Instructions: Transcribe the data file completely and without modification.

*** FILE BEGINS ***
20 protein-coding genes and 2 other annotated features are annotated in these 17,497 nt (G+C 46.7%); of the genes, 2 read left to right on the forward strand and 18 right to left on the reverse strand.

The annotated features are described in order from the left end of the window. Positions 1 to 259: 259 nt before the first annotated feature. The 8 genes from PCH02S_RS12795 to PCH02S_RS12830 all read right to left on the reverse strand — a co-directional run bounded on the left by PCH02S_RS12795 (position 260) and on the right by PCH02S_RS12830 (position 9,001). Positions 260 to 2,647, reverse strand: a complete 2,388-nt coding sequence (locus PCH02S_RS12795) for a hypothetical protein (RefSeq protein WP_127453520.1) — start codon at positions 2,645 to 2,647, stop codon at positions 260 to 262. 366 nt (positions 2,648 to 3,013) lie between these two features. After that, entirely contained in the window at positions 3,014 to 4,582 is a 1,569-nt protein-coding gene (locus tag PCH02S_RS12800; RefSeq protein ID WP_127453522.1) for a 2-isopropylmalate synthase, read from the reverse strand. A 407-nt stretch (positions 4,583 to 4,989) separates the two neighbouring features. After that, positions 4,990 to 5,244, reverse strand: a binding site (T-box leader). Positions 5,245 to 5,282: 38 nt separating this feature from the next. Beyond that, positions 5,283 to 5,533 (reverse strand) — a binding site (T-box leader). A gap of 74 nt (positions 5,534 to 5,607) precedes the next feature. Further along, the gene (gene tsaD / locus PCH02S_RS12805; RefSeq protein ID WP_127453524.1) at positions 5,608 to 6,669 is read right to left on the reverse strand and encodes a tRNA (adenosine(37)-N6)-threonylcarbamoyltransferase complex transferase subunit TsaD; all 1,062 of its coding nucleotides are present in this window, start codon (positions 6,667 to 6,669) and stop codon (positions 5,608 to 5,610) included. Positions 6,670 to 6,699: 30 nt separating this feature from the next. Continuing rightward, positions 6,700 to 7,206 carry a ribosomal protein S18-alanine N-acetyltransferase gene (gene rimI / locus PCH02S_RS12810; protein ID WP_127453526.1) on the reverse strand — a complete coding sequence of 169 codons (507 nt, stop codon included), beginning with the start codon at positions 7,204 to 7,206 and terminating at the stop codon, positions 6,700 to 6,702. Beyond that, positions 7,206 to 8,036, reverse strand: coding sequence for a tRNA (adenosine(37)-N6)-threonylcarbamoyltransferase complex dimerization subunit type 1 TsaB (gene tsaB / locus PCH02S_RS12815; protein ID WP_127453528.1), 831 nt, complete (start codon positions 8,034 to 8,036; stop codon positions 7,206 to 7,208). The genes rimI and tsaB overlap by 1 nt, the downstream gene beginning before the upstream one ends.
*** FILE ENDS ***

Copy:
20 protein-coding genes and 2 other annotated features are annotated in these 17,497 nt (G+C 46.7%); of the genes, 2 read left to right on the forward strand and 18 right to left on the reverse strand.

The annotated features are described in order from the left end of the window. Positions 1 to 259: 259 nt before the first annotated feature. The 8 genes from PCH02S_RS12795 to PCH02S_RS12830 all read right to left on the reverse strand — a co-directional run bounded on the left by PCH02S_RS12795 (position 260) and on the right by PCH02S_RS12830 (position 9,001). Positions 260 to 2,647, reverse strand: a complete 2,388-nt coding sequence (locus PCH02S_RS12795) for a hypothetical protein (RefSeq protein WP_127453520.1) — start codon at positions 2,645 to 2,647, stop codon at positions 260 to 262. 366 nt (positions 2,648 to 3,013) lie between these two features. After that, entirely contained in the window at positions 3,014 to 4,582 is a 1,569-nt protein-coding gene (locus tag PCH02S_RS12800; RefSeq protein ID WP_127453522.1) for a 2-isopropylmalate synthase, read from the reverse strand. A 407-nt stretch (positions 4,583 to 4,989) separates the two neighbouring features. After that, positions 4,990 to 5,244, reverse strand: a binding site (T-box leader). Positions 5,245 to 5,282: 38 nt separating this feature from the next. Beyond that, positions 5,283 to 5,533 (reverse strand) — a binding site (T-box leader). A gap of 74 nt (positions 5,534 to 5,607) precedes the next feature. Further along, the gene (gene tsaD / locus PCH02S_RS12805; RefSeq protein ID WP_127453524.1) at positions 5,608 to 6,669 is read right to left on the reverse strand and encodes a tRNA (adenosine(37)-N6)-threonylcarbamoyltransferase complex transferase subunit TsaD; all 1,062 of its coding nucleotides are present in this window, start codon (positions 6,667 to 6,669) and stop codon (positions 5,608 to 5,610) included. Positions 6,670 to 6,699: 30 nt separating this feature from the next. Continuing rightward, positions 6,700 to 7,206 carry a ribosomal protein S18-alanine N-acetyltransferase gene (gene rimI / locus PCH02S_RS12810; protein ID WP_127453526.1) on the reverse strand — a complete coding sequence of 169 codons (507 nt, stop codon included), beginning with the start codon at positions 7,204 to 7,206 and terminating at the stop codon, positions 6,700 to 6,702. Beyond that, positions 7,206 to 8,036, reverse strand: coding sequence for a tRNA (adenosine(37)-N6)-threonylcarbamoyltransferase complex dimerization subunit type 1 TsaB (gene tsaB / locus PCH02S_RS12815; protein ID WP_127453528.1), 831 nt, complete (start codon positions 8,034 to 8,036; stop codon positions 7,206 to 7,208). The genes rimI and tsaB overlap by 1 nt, the downstream gene beginning before the upstream one ends.